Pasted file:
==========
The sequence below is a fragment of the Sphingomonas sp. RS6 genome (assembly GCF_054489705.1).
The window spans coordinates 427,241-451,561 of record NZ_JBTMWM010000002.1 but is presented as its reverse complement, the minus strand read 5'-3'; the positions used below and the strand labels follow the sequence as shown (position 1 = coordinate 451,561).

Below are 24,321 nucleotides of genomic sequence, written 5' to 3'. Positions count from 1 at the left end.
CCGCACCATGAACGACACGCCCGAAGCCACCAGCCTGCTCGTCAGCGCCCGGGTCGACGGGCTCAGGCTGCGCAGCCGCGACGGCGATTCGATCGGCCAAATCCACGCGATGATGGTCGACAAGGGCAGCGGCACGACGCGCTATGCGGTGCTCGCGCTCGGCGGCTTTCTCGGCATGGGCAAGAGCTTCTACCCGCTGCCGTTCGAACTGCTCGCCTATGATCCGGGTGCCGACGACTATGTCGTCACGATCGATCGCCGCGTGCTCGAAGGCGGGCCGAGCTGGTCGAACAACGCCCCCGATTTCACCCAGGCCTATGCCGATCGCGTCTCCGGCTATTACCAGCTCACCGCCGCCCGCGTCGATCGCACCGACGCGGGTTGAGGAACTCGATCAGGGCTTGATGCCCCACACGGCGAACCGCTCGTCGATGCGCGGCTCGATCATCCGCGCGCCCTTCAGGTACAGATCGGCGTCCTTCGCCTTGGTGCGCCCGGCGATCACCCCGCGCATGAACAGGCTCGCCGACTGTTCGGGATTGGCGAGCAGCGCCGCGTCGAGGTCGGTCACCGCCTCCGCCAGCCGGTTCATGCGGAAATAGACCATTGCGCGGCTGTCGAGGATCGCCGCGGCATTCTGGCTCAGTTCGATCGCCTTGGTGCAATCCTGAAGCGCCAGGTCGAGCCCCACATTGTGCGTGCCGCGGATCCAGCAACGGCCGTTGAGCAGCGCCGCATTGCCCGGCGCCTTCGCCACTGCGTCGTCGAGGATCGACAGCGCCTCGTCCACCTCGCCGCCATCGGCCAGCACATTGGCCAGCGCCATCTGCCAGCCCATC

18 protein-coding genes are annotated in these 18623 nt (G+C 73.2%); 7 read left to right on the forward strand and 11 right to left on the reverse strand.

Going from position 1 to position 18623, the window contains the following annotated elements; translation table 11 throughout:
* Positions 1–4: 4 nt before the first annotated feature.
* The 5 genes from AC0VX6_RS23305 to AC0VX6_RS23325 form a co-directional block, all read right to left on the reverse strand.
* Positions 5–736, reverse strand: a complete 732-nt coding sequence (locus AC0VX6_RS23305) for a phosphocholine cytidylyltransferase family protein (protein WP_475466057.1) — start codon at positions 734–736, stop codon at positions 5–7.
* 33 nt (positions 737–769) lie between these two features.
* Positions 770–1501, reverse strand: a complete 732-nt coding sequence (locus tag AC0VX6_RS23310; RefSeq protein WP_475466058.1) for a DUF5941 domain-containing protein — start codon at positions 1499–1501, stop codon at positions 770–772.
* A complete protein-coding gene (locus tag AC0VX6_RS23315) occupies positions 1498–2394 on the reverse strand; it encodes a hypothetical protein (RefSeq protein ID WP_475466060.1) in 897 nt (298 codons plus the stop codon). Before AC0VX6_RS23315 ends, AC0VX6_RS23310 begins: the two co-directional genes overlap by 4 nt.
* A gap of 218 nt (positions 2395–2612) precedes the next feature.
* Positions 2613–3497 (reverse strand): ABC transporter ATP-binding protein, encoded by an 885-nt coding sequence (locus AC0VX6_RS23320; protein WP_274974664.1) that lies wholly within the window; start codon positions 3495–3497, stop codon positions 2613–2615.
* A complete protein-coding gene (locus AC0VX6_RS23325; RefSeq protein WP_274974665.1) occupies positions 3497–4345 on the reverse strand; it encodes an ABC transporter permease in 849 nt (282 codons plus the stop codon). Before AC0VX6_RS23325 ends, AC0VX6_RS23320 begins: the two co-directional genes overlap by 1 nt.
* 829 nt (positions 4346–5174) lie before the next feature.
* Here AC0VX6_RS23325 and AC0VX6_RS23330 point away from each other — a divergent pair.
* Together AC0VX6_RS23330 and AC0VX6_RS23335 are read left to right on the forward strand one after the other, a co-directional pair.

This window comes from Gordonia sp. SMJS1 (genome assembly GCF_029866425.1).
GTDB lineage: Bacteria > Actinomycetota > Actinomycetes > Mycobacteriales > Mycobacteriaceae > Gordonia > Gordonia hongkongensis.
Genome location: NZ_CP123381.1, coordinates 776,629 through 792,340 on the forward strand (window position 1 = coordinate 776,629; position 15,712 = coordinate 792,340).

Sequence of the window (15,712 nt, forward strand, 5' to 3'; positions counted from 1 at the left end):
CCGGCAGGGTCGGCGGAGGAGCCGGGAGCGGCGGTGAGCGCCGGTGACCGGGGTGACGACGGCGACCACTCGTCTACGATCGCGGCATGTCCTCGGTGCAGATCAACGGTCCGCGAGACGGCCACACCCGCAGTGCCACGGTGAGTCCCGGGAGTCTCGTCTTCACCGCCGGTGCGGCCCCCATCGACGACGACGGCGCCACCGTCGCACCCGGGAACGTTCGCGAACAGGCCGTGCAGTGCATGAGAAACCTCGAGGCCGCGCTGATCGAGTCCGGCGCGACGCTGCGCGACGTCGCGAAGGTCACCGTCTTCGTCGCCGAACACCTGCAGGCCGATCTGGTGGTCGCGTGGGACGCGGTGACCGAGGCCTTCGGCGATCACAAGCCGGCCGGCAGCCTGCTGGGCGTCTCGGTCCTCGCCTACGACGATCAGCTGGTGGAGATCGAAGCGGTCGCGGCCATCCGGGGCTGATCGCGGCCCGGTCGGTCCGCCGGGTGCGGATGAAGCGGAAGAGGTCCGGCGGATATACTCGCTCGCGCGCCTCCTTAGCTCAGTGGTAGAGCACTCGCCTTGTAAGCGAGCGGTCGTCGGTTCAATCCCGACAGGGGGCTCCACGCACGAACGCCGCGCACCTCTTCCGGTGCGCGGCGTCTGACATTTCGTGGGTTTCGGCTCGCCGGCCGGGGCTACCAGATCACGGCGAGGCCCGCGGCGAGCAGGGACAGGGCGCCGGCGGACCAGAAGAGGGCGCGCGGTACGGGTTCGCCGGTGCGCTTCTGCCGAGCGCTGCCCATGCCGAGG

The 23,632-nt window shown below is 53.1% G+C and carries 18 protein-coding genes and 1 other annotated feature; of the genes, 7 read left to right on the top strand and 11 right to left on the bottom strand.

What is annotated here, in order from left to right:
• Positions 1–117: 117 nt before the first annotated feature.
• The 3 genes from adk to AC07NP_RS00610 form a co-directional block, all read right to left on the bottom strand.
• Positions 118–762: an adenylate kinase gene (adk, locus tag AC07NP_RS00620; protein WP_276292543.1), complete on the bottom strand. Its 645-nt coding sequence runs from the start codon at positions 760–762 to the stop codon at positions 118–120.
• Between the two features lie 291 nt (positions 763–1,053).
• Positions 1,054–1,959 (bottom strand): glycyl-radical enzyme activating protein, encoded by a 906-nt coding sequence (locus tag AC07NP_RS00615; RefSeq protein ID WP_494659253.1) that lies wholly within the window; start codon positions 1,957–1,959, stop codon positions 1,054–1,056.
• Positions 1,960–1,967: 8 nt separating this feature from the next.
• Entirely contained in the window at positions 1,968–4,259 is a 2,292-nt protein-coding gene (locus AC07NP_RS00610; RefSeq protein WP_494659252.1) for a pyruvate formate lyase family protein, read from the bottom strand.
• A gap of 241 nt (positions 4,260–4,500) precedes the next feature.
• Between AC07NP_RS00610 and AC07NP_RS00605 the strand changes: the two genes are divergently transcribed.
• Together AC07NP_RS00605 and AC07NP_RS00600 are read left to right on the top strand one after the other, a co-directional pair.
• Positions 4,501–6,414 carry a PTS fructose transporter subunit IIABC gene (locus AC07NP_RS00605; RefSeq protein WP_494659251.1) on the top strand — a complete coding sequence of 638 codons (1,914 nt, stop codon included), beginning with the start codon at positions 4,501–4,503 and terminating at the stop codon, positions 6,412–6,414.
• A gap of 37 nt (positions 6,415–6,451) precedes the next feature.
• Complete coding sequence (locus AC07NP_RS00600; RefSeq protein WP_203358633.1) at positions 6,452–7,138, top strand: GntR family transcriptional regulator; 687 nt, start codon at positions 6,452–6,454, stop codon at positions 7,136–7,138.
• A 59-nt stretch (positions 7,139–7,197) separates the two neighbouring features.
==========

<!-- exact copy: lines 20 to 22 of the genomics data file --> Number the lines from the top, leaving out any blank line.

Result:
GTDB lineage: Bacteria > Actinomycetota > Actinomycetes > Mycobacteriales > Mycobacteriaceae > Gordonia > Gordonia hongkongensis.
Genome location: NZ_CP123381.1, coordinates 776,629 through 792,340 on the forward strand (window position 1 = coordinate 776,629; position 15,712 = coordinate 792,340).

Sequence of the window (15,712 nt, forward strand, 5' to 3'; positions counted from 1 at the left end):